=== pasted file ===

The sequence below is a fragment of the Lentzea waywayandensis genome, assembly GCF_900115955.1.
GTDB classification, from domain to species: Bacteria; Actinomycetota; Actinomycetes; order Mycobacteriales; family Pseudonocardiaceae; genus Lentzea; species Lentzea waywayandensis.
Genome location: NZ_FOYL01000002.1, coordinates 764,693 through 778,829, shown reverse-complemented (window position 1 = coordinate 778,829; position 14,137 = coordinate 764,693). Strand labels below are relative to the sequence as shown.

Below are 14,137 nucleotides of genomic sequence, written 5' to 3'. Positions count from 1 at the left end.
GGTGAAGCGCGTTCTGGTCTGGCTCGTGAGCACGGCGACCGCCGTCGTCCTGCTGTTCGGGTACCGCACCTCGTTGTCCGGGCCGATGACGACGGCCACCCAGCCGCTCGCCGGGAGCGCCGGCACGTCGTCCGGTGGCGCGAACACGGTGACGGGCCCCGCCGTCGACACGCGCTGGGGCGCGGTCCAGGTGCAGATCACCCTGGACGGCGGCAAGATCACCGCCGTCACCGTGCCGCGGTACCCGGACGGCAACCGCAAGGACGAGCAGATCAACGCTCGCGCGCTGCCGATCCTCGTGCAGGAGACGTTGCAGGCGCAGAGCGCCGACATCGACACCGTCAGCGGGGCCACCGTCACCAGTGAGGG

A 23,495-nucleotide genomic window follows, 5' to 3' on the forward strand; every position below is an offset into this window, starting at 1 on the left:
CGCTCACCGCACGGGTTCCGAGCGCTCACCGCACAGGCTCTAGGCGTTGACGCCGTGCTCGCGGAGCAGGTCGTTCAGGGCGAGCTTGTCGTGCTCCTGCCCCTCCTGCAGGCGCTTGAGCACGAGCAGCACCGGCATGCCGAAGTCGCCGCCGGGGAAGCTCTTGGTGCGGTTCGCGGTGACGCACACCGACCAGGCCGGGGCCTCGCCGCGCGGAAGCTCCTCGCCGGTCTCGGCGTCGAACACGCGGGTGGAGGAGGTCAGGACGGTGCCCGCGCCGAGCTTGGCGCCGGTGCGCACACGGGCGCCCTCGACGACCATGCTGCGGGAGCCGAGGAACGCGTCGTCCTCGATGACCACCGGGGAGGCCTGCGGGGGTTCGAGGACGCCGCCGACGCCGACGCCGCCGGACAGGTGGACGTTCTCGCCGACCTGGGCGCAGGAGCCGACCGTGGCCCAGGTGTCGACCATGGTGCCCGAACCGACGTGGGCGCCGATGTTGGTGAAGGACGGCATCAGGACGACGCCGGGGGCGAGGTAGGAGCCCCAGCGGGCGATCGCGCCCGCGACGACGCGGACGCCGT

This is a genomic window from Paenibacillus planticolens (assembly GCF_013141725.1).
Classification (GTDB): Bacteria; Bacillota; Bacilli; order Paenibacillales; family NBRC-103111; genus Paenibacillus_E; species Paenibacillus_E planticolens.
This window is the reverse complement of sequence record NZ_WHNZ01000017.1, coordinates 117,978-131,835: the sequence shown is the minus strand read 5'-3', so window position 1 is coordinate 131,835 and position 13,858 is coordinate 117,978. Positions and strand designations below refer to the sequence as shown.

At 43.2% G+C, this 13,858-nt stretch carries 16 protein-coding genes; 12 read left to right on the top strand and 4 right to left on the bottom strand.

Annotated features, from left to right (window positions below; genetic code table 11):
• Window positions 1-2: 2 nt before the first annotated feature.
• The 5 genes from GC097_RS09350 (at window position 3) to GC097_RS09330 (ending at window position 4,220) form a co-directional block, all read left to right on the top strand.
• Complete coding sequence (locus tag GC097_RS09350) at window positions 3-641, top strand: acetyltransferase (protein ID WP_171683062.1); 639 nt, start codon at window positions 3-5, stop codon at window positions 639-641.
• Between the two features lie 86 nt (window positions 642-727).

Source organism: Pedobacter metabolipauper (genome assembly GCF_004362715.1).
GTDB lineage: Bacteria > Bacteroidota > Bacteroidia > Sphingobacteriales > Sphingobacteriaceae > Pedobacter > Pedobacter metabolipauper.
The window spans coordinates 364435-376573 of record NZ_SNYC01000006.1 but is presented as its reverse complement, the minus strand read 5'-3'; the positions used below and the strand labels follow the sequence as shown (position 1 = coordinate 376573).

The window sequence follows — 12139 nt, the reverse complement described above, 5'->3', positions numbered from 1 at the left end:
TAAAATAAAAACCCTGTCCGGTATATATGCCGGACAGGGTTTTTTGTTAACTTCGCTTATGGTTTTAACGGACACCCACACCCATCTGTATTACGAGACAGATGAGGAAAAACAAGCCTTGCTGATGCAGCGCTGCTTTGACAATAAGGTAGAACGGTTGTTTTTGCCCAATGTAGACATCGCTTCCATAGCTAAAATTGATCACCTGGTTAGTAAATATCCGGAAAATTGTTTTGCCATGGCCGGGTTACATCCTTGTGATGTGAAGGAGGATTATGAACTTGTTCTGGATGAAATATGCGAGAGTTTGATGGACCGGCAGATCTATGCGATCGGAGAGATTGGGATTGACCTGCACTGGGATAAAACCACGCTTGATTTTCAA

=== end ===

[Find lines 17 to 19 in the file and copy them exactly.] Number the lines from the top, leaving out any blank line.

Source organism: Pedobacter metabolipauper (genome assembly GCF_004362715.1).
GTDB lineage: Bacteria > Bacteroidota > Bacteroidia > Sphingobacteriales > Sphingobacteriaceae > Pedobacter > Pedobacter metabolipauper.
The window spans coordinates 364435-376573 of record NZ_SNYC01000006.1 but is presented as its reverse complement, the minus strand read 5'-3'; the positions used below and the strand labels follow the sequence as shown (position 1 = coordinate 376573).